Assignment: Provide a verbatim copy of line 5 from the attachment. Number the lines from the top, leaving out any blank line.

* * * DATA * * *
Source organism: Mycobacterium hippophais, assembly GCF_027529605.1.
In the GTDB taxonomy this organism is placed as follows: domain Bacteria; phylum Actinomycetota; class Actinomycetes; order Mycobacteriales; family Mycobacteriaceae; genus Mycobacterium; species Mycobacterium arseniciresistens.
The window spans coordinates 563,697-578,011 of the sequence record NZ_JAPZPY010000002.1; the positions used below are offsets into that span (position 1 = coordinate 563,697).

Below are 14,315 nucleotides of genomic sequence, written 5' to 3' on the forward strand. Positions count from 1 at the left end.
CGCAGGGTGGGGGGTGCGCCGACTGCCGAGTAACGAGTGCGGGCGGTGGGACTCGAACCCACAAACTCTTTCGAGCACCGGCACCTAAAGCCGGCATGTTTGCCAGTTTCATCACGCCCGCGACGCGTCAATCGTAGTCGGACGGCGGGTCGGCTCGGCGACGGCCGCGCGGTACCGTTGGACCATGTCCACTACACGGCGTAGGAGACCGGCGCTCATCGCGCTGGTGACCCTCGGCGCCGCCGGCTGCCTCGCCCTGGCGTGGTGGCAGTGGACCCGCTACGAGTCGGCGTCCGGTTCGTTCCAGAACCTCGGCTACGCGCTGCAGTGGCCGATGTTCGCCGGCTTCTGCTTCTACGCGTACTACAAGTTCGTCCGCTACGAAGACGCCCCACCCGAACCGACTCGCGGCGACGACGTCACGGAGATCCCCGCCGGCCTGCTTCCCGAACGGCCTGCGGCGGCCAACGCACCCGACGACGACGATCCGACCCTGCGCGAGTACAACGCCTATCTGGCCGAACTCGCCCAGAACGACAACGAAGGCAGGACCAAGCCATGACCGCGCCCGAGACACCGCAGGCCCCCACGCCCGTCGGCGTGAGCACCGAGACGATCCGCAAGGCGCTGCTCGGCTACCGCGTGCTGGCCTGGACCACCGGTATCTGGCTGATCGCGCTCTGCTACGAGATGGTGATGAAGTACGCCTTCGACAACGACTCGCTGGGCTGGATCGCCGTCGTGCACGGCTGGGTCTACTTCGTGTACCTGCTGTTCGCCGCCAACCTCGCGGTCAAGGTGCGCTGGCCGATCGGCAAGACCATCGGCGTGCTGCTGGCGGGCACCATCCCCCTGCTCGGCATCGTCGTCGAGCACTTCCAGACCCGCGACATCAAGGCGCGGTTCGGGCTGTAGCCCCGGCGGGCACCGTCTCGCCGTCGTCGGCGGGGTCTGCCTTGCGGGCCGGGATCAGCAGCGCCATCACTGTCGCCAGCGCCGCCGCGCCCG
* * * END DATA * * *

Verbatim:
CGCAGGGTGGGGGGTGCGCCGACTGCCGAGTAACGAGTGCGGGCGGTGGGACTCGAACCCACAAACTCTTTCGAGCACCGGCACCTAAAGCCGGCATGTTTGCCAGTTTCATCACGCCCGCGACGCGTCAATCGTAGTCGGACGGCGGGTCGGCTCGGCGACGGCCGCGCGGTACCGTTGGACCATGTCCACTACACGGCGTAGGAGACCGGCGCTCATCGCGCTGGTGACCCTCGGCGCCGCCGGCTGCCTCGCCCTGGCGTGGTGGCAGTGGACCCGCTACGAGTCGGCGTCCGGTTCGTTCCAGAACCTCGGCTACGCGCTGCAGTGGCCGATGTTCGCCGGCTTCTGCTTCTACGCGTACTACAAGTTCGTCCGCTACGAAGACGCCCCACCCGAACCGACTCGCGGCGACGACGTCACGGAGATCCCCGCCGGCCTGCTTCCCGAACGGCCTGCGGCGGCCAACGCACCCGACGACGACGATCCGACCCTGCGCGAGTACAACGCCTATCTGGCCGAACTCGCCCAGAACGACAACGAAGGCAGGACCAAGCCATGACCGCGCCCGAGACACCGCAGGCCCCCACGCCCGTCGGCGTGAGCACCGAGACGATCCGCAAGGCGCTGCTCGGCTACCGCGTGCTGGCCTGGACCACCGGTATCTGGCTGATCGCGCTCTGCTACGAGATGGTGATGAAGTACGCCTTCGACAACGACTCGCTGGGCTGGATCGCCGTCGTGCACGGCTGGGTCTACTTCGTGTACCTGCTGTTCGCCGCCAACCTCGCGGTCAAGGTGCGCTGGCCGATCGGCAAGACCATCGGCGTGCTGCTGGCGGGCACCATCCCCCTGCTCGGCATCGTCGTCGAGCACTTCCAGACCCGCGACATCAAGGCGCGGTTCGGGCTGTAGCCCCGGCGGGCACCGTCTCGCCGTCGTCGGCGGGGTCTGCCTTGCGGGCCGGGATCAGCAGCGCCATCACTGTCGCCAGCGCCGCCGCGCCCG